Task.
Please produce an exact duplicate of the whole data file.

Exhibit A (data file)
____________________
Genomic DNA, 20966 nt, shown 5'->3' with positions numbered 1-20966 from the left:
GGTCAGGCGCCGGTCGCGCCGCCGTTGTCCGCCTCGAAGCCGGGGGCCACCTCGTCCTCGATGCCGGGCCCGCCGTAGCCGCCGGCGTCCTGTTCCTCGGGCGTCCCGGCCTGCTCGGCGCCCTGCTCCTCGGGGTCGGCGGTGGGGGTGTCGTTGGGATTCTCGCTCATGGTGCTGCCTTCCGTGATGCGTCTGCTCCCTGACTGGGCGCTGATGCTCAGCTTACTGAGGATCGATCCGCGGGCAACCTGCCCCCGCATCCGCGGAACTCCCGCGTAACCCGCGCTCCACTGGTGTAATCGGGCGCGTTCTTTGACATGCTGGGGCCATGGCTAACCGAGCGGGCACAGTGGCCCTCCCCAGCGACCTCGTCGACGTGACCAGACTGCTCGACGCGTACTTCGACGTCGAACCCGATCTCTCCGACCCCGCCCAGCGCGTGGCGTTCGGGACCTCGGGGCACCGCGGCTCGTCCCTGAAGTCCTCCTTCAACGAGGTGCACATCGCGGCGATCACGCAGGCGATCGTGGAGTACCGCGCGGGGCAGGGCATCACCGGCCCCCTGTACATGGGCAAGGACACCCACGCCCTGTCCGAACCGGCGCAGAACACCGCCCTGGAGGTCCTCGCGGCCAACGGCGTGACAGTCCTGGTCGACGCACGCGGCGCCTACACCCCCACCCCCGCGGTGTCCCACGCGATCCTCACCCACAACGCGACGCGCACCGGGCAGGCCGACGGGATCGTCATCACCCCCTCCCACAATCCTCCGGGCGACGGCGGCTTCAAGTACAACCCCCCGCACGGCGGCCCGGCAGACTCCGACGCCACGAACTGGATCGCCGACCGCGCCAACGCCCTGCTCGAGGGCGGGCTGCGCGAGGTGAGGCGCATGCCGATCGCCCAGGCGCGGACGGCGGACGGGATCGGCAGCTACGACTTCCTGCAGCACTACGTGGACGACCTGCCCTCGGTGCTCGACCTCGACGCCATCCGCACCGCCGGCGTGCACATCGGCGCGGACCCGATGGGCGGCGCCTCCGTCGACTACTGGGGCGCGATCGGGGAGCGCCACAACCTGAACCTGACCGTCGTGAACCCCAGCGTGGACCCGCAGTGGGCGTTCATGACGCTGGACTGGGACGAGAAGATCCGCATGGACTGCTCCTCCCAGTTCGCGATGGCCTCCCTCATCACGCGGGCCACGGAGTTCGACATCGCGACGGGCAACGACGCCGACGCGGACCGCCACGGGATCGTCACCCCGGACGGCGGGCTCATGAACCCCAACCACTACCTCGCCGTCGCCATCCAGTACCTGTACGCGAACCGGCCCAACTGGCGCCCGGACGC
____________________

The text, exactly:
Genomic DNA, 20966 nt, shown 5'->3' with positions numbered 1-20966 from the left:
GGTCAGGCGCCGGTCGCGCCGCCGTTGTCCGCCTCGAAGCCGGGGGCCACCTCGTCCTCGATGCCGGGCCCGCCGTAGCCGCCGGCGTCCTGTTCCTCGGGCGTCCCGGCCTGCTCGGCGCCCTGCTCCTCGGGGTCGGCGGTGGGGGTGTCGTTGGGATTCTCGCTCATGGTGCTGCCTTCCGTGATGCGTCTGCTCCCTGACTGGGCGCTGATGCTCAGCTTACTGAGGATCGATCCGCGGGCAACCTGCCCCCGCATCCGCGGAACTCCCGCGTAACCCGCGCTCCACTGGTGTAATCGGGCGCGTTCTTTGACATGCTGGGGCCATGGCTAACCGAGCGGGCACAGTGGCCCTCCCCAGCGACCTCGTCGACGTGACCAGACTGCTCGACGCGTACTTCGACGTCGAACCCGATCTCTCCGACCCCGCCCAGCGCGTGGCGTTCGGGACCTCGGGGCACCGCGGCTCGTCCCTGAAGTCCTCCTTCAACGAGGTGCACATCGCGGCGATCACGCAGGCGATCGTGGAGTACCGCGCGGGGCAGGGCATCACCGGCCCCCTGTACATGGGCAAGGACACCCACGCCCTGTCCGAACCGGCGCAGAACACCGCCCTGGAGGTCCTCGCGGCCAACGGCGTGACAGTCCTGGTCGACGCACGCGGCGCCTACACCCCCACCCCCGCGGTGTCCCACGCGATCCTCACCCACAACGCGACGCGCACCGGGCAGGCCGACGGGATCGTCATCACCCCCTCCCACAATCCTCCGGGCGACGGCGGCTTCAAGTACAACCCCCCGCACGGCGGCCCGGCAGACTCCGACGCCACGAACTGGATCGCCGACCGCGCCAACGCCCTGCTCGAGGGCGGGCTGCGCGAGGTGAGGCGCATGCCGATCGCCCAGGCGCGGACGGCGGACGGGATCGGCAGCTACGACTTCCTGCAGCACTACGTGGACGACCTGCCCTCGGTGCTCGACCTCGACGCCATCCGCACCGCCGGCGTGCACATCGGCGCGGACCCGATGGGCGGCGCCTCCGTCGACTACTGGGGCGCGATCGGGGAGCGCCACAACCTGAACCTGACCGTCGTGAACCCCAGCGTGGACCCGCAGTGGGCGTTCATGACGCTGGACTGGGACGAGAAGATCCGCATGGACTGCTCCTCCCAGTTCGCGATGGCCTCCCTCATCACGCGGGCCACGGAGTTCGACATCGCGACGGGCAACGACGCCGACGCGGACCGCCACGGGATCGTCACCCCGGACGGCGGGCTCATGAACCCCAACCACTACCTCGCCGTCGCCATCCAGTACCTGTACGCGAACCGGCCCAACTGGCGCCCGGACGC